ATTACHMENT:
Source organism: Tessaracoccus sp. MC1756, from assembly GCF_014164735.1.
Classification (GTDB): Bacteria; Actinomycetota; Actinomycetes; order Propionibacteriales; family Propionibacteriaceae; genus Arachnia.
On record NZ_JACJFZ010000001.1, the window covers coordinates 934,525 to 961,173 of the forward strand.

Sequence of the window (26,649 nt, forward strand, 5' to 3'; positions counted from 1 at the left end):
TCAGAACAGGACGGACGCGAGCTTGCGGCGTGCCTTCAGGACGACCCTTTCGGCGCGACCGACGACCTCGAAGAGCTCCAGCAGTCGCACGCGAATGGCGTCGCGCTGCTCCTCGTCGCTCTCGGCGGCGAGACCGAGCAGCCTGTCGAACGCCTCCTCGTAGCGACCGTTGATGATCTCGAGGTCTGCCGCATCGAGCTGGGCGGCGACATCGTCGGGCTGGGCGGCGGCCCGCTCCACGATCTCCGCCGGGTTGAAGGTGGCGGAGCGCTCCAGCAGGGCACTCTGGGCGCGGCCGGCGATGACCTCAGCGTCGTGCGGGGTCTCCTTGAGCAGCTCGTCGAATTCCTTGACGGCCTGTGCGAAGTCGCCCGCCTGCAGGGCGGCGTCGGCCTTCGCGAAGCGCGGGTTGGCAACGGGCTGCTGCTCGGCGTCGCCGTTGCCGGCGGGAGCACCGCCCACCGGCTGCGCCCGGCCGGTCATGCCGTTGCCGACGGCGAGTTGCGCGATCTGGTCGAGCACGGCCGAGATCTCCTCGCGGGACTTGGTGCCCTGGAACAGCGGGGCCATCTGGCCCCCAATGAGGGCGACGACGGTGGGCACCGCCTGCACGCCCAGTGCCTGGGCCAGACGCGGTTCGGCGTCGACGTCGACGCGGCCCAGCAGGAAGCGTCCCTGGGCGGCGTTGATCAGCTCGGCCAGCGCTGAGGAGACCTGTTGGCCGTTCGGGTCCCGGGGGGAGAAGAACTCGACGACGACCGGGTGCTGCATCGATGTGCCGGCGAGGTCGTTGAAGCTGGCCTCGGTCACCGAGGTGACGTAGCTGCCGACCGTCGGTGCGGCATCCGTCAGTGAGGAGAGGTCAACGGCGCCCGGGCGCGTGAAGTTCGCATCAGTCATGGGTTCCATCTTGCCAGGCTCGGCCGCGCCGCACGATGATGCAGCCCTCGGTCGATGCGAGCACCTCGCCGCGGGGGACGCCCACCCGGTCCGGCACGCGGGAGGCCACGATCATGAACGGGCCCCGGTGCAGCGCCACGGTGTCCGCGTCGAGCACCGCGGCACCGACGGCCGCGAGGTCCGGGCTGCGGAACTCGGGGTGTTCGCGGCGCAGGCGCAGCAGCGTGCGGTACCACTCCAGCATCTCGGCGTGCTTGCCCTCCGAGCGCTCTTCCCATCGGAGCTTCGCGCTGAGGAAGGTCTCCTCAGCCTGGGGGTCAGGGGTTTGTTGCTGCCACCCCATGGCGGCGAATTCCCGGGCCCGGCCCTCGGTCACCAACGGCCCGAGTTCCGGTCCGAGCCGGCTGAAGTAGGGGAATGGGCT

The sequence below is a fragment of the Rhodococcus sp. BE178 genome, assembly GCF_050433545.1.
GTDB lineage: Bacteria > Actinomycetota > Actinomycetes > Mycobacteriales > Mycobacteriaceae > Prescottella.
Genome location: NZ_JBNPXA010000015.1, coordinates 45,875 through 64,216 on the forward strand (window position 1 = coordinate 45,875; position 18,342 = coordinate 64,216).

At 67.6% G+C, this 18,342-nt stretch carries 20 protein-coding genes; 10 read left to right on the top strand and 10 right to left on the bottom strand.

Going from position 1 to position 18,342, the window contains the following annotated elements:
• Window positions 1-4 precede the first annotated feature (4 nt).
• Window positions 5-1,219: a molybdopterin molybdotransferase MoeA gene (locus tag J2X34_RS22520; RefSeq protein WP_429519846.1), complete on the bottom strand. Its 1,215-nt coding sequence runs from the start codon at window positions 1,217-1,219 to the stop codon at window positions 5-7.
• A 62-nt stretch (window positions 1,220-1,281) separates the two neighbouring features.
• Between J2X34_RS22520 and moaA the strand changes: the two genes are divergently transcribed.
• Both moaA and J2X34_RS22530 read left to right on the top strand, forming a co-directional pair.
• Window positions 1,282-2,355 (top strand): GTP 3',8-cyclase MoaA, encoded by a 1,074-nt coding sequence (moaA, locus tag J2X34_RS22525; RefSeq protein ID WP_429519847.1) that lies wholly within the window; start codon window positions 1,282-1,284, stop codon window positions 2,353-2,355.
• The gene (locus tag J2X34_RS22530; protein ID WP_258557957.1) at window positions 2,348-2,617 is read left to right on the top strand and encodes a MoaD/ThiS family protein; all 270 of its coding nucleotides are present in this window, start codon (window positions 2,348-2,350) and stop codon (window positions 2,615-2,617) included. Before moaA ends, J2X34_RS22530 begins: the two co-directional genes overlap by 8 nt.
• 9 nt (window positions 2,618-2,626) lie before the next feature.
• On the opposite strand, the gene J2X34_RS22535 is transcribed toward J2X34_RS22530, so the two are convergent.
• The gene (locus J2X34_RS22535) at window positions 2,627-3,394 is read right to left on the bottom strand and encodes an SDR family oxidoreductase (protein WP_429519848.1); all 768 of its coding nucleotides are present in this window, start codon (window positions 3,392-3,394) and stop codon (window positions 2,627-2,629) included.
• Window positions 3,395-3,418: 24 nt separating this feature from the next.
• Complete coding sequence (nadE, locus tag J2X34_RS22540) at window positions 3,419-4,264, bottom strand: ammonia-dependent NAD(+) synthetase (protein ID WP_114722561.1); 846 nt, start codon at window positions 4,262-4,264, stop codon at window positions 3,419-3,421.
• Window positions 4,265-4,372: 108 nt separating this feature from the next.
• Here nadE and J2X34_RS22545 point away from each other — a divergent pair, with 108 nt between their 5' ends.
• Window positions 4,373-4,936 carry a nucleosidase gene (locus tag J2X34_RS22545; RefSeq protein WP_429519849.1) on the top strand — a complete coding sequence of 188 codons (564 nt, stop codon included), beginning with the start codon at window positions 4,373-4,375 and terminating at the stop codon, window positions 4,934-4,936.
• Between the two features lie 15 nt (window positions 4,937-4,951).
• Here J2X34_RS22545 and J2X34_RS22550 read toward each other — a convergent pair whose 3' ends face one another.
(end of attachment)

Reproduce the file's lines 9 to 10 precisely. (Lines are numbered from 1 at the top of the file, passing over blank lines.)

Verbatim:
At 67.6% G+C, this 18,342-nt stretch carries 20 protein-coding genes; 10 read left to right on the top strand and 10 right to left on the bottom strand.

Going from position 1 to position 18,342, the window contains the following annotated elements: